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Practice Practice Pointer

Tailored regimens for combined hormonal contraceptives

BMJ 2020; 368 doi: https://doi.org/10.1136/bmj.m200 (Published 03 February 2020) Cite this as: BMJ 2020;368:m200
  1. Zachary Nash, academic clinical fellow, obstetrics and gynaecology1 2,
  2. Annette Thwaites, academic clinical fellow, community sexual and reproductive health1 3,
  3. Melanie Davies, consultant gynaecologist1 2
  1. 1EGA Institute for Women’s Health, University College London, UK
  2. 2University College London Hospital, London, UK
  3. 3King’s College Hospital, London, UK
  1. Correspondence to Z Nash z.nash{at}ucl.ac.uk

What you need to know

  • Tailored regimens for combined hormonal contraceptives (CHCs) allow users to have fewer and/or shorter hormone-free intervals, with scheduled bleeds

  • All women who are medically eligible to use CHCs can be given the choice of a tailored regimen

  • Fewer and shorter hormone-free intervals maximise the non-contraceptive benefits of using CHC and may increase patient satisfaction with CHC methods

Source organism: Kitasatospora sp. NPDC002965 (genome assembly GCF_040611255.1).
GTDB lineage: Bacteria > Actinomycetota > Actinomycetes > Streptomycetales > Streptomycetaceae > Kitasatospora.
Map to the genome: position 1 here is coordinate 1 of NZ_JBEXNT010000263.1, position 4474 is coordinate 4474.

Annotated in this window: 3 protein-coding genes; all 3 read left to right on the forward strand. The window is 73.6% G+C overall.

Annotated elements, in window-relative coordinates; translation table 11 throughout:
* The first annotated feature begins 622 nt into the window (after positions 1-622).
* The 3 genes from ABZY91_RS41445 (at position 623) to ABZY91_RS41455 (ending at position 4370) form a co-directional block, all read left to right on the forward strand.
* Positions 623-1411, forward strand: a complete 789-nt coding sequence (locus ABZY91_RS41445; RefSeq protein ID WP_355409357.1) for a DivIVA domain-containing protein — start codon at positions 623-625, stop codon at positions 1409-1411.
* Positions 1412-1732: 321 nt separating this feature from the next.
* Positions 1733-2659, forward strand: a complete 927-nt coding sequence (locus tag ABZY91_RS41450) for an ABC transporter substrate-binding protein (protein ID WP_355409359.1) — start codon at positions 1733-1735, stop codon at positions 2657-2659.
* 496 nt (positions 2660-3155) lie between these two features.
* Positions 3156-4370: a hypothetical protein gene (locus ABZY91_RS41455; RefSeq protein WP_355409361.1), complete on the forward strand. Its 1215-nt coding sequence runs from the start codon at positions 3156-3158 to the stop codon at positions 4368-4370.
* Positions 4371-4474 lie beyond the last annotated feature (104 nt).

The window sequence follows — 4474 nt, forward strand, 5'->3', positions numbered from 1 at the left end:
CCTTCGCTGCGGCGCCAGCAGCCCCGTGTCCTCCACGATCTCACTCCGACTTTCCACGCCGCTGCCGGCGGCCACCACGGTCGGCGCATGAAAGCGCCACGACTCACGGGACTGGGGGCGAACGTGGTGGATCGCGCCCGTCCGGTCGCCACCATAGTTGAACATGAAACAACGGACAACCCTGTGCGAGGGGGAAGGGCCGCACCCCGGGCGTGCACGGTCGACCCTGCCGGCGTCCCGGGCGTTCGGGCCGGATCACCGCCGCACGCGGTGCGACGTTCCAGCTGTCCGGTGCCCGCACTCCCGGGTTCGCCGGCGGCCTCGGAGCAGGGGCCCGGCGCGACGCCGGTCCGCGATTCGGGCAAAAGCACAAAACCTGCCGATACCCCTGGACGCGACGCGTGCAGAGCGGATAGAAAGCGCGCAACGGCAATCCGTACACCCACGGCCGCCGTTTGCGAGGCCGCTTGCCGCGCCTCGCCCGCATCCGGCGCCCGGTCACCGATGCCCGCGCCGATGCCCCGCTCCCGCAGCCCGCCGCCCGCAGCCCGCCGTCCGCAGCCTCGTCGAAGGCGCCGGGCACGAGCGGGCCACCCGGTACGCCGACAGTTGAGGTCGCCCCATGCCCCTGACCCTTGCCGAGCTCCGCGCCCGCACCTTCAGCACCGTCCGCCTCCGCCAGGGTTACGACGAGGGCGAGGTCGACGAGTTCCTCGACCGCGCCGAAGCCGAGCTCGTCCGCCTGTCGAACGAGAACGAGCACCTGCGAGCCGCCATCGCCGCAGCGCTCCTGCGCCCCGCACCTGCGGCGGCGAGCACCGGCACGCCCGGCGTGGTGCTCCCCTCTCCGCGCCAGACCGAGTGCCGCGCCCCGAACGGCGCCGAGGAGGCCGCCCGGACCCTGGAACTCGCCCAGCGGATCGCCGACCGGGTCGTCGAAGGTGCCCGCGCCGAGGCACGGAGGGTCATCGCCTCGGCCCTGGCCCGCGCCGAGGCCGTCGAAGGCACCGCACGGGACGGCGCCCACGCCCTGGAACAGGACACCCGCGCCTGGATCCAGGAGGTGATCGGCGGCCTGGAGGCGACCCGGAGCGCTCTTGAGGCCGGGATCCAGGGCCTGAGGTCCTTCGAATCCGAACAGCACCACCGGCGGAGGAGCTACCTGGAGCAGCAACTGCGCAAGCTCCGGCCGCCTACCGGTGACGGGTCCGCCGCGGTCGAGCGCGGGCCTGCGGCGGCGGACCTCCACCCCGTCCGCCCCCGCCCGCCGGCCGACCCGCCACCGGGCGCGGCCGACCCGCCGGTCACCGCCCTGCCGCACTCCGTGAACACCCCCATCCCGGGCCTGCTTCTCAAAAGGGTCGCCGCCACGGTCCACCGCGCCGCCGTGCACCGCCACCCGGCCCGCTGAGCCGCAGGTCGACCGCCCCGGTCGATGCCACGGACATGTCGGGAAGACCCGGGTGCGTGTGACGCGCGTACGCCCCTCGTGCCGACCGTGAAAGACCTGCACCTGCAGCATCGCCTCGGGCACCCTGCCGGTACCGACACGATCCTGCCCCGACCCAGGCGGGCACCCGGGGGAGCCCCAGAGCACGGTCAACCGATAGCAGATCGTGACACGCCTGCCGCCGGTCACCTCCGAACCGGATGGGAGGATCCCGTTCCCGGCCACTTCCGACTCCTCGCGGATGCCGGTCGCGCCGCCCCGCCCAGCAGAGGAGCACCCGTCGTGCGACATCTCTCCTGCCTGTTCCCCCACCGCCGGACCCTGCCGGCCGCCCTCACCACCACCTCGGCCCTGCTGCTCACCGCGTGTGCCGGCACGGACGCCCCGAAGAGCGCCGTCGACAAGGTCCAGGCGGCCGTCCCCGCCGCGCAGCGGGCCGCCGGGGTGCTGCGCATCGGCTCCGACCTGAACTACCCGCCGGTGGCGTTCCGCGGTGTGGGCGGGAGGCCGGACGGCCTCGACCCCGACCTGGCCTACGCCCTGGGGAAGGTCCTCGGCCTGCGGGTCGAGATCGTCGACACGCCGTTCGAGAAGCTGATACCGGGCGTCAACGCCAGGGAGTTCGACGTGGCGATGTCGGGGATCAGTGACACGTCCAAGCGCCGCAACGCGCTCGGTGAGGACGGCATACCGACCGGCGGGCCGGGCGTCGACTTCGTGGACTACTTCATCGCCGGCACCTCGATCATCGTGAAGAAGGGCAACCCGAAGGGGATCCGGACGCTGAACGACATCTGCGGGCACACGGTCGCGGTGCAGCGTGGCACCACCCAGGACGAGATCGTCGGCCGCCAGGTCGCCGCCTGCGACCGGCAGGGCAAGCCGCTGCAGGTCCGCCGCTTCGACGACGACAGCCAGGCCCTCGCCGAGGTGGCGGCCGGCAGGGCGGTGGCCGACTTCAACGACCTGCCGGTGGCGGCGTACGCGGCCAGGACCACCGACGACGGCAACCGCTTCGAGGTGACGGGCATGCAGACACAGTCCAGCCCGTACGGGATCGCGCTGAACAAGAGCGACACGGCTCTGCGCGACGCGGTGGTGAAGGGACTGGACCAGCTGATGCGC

• Tailored regimens offer theoretically greater contraceptive efficacy than traditional regimens and have similar safety profiles, although long term studies are lacking

Despite the advent of newer, more effective, longer acting methods of contraception, combined hormonal contraception (CHC) remains the most popular form of contraception in Europe and North America.1 CHC methods contain both oestrogen and progestogen and prevent pregnancy primarily through suppression of the hypothalamic-pituitary-ovarian axis to achieve anovulation. Oral CHC (“the pill”) is by far the most widely used form of CHC, with 151 million users worldwide.1 Alternative routes of administration are the patch or ring.

Traditionally, CHC has been prescribed as 21 days of hormone treatment (21 pills, or three 7 day patches, or one ring for three weeks) followed by seven days of no treatment or placebo—a hormone-free interval. Although designed to achieve a monthly withdrawal bleed, mimicking a physiological cycle, there is no evidence that a monthly bleed—or indeed any bleed—is required for safety. A number of studies report no evidence of endometrial thickening or histological abnormalities with continuous CHC use.2

In its 2019 guideline, the Faculty of Sexual and Reproductive Health (FSRH) supports the use of “tailored regimens,” highlighting that there is no health benefit from the seven day hormone-free interval and that a shorter interval or fewer intervals may increase contraceptive efficacy.3 Women should be advised, however, that using tailored CHC regimens is currently outside the manufacturer’s licence.

What alternative regimens are available?

Tailored regimens allow extension of …

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